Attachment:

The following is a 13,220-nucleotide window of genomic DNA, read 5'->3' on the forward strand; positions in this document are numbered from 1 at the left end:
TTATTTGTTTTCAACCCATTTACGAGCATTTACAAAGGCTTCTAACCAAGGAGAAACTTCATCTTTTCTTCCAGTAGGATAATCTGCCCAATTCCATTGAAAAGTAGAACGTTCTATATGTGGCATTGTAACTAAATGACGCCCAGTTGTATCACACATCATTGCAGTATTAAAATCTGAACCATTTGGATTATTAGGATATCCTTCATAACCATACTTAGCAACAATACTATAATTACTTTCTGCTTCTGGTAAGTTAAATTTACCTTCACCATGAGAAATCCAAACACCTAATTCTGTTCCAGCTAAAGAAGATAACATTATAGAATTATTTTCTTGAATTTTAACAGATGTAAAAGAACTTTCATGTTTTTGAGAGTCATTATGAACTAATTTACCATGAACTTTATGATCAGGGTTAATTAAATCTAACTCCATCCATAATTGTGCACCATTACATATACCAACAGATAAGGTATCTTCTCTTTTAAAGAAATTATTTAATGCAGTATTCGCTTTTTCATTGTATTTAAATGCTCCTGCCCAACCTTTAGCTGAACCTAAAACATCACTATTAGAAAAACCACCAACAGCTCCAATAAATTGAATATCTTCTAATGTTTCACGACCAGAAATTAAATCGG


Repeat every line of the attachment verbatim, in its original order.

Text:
The following is a 13,220-nucleotide window of genomic DNA, read 5'->3' on the forward strand; positions in this document are numbered from 1 at the left end:
TTATTTGTTTTCAACCCATTTACGAGCATTTACAAAGGCTTCTAACCAAGGAGAAACTTCATCTTTTCTTCCAGTAGGATAATCTGCCCAATTCCATTGAAAAGTAGAACGTTCTATATGTGGCATTGTAACTAAATGACGCCCAGTTGTATCACACATCATTGCAGTATTAAAATCTGAACCATTTGGATTATTAGGATATCCTTCATAACCATACTTAGCAACAATACTATAATTACTTTCTGCTTCTGGTAAGTTAAATTTACCTTCACCATGAGAAATCCAAACACCTAATTCTGTTCCAGCTAAAGAAGATAACATTATAGAATTATTTTCTTGAATTTTAACAGATGTAAAAGAACTTTCATGTTTTTGAGAGTCATTATGAACTAATTTACCATGAACTTTATGATCAGGGTTAATTAAATCTAACTCCATCCATAATTGTGCACCATTACATATACCAACAGATAAGGTATCTTCTCTTTTAAAGAAATTATTTAATGCAGTATTCGCTTTTTCATTGTATTTAAATGCTCCTGCCCAACCTTTAGCTGAACCTAAAACATCACTATTAGAAAAACCACCAACAGCTCCAATAAATTGAATATCTTCTAATGTTTCACGACCAGAAATTAAATCGG